This has been viewed over a million times on Youtube, but in case you missed it, it is worth watching. It’s about eight minutes, and thrilling:
And a Texas pasture..
I stood yesterday in a field full of wildflowers- firewheels, coneflowers, verbena, winecups, prickly pear and many others. The sky was not merely blue, it was cerulean, and filled with sun-tinged cumulous clouds and perfect light, the kind that van Gogh, and only van Gogh could capture with his oils. Each flower absorbed and reflected that light. A hundred thousand of them together created a symphony of that light, and my heart danced.
For me, it is easy to be entranced by such a scene and consider that to be the standard of what I deem to be natural and lovely. And while it is beautiful, I must not close my eyes or mind to the grinding brutality of the natural world. Nor must I consider that beauty to be one thing, and that brutality another. They are both part of the same wave of life which washes over our planet continuously. There is a season of lavenders, yellows, reds, and magenta; and there is a season when those colors will become crisp and dry, bend toward the earth, and be absorbed by it again. It is not one or the other; it is both, together, a crescendo and a rest, pianissimo and forte, an endless concert.
In scenes like the ones in the “Battle at Kruger,” we wince and are discomforted by the savagery (our word) and pain (our empathetic response) involved in the life cycles of animals. But we are enabled to be drawn into the beauty of a pride of lions in sated relaxation, watching the tumbling of their cubs, only because of the ten thousand generations of lions before- those which tore through a hundred thousand years of herds and flocks of slower or weaker or smaller mammals and birds. As humans, we watch an incredible scene like the one played out in “Kruger” and project our own human history and our own notions of chaos or contentment onto it, wanting even to interfere with the lions’ hunger-defined onslaught – somehow- so that the buffalo calf might escape. And then we cheer as the buffalo successfully and heroically regroup, and charge the dastardly raiders in the rescue of their young one.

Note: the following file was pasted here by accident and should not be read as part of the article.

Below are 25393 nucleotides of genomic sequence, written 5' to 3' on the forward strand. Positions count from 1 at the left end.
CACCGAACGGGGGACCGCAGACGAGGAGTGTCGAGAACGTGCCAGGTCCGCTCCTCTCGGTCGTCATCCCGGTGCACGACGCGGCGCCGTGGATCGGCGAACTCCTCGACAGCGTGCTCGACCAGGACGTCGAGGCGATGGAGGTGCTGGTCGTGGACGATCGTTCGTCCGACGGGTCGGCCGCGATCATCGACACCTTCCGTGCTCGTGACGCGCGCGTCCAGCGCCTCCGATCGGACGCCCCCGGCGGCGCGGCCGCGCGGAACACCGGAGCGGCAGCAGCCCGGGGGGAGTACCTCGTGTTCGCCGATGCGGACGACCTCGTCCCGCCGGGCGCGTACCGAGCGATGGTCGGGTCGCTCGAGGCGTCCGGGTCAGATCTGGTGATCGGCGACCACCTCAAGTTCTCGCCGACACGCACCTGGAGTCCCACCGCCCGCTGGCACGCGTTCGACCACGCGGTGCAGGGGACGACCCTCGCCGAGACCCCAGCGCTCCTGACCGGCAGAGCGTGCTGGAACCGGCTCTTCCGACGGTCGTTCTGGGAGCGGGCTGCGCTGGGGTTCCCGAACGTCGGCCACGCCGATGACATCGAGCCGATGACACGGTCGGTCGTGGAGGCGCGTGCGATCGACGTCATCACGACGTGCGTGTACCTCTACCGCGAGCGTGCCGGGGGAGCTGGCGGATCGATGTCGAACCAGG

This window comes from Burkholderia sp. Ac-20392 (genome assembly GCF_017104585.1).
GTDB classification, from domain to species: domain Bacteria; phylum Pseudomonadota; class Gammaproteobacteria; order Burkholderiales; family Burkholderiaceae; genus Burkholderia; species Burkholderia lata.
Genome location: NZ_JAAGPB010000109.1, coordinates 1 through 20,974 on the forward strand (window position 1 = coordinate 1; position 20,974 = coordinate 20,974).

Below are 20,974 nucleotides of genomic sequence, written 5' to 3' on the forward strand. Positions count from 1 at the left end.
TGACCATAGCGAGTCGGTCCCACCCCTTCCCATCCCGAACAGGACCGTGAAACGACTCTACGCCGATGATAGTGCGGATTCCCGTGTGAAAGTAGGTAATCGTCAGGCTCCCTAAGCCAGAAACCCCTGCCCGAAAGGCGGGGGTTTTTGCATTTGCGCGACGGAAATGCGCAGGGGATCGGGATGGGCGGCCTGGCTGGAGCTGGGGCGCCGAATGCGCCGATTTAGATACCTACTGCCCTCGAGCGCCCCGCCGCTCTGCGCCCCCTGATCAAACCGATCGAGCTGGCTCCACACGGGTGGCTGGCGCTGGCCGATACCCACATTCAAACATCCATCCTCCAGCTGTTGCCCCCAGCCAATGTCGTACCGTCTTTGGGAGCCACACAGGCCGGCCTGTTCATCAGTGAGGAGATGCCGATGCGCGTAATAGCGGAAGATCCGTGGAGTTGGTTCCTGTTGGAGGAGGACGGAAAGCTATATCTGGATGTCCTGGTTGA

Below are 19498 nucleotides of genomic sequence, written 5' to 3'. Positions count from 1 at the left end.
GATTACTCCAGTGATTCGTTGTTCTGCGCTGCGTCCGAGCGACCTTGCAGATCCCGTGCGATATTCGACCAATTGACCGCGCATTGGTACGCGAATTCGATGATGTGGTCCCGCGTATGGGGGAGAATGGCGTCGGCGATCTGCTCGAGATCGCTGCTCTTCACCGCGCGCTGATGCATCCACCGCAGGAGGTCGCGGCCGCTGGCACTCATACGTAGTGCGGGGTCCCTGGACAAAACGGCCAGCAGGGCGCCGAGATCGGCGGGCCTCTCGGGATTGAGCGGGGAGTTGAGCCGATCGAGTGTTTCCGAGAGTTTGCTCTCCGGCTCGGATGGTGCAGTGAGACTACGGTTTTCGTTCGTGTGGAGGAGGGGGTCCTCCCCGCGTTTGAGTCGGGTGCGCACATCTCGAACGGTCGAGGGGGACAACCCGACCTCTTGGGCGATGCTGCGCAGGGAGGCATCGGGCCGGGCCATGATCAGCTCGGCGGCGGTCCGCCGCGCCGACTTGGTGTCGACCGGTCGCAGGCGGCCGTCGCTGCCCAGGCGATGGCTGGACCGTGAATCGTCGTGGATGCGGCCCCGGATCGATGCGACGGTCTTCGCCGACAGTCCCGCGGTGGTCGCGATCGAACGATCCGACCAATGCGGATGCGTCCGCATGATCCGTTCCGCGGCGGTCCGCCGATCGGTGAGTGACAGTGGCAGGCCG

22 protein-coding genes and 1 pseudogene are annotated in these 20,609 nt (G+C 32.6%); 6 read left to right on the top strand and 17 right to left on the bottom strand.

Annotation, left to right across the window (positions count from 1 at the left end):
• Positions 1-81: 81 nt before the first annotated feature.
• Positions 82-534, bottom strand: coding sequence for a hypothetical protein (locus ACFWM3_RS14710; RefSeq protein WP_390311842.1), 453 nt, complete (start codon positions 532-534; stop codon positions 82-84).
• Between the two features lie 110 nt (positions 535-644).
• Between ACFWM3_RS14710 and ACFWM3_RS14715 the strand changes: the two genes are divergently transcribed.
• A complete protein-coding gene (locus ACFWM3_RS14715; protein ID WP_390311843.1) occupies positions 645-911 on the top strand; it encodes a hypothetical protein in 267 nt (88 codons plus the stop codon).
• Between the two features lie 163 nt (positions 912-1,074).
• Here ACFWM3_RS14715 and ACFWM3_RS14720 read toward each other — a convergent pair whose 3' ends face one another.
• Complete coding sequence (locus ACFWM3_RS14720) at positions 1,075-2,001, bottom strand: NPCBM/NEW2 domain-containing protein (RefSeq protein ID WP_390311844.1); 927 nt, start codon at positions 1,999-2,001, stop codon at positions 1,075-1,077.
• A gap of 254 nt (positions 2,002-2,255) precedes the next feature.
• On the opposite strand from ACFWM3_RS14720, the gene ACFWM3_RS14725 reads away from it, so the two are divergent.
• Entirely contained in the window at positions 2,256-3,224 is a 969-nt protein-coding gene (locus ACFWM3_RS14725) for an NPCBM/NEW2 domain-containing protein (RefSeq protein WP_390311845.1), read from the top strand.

Our own emotions are involved in such a scene, I think, because of the relatedness we feel to all the animals involved. If the lions were sucking little white worms from the edges of the pond, few of us would cringe in horror over the worms’ fate. But we feel the calf’s confusion and wounds; we know something about the nervous system and emotions of a fellow mammal. We admire the courage and selfless, sacrificial willingness of the adult buffalo. We see our own human heroes in their actions.
But it all, all of it, is part of that same symphony of life, wherever it is being heard. The chords struck in South Africa reverberate and blend in the melodies of a Texas prairie. The waves of life peak, wash ashore, and recede in eternal and renewing rhythms. Lions, buffalo, crocodiles; firewheels, verbena, coneflowers, and..us. We reflect the same light as the wildflowers; we live within the same passions as the animals. And our seasons, our melodies, are always renewing, too.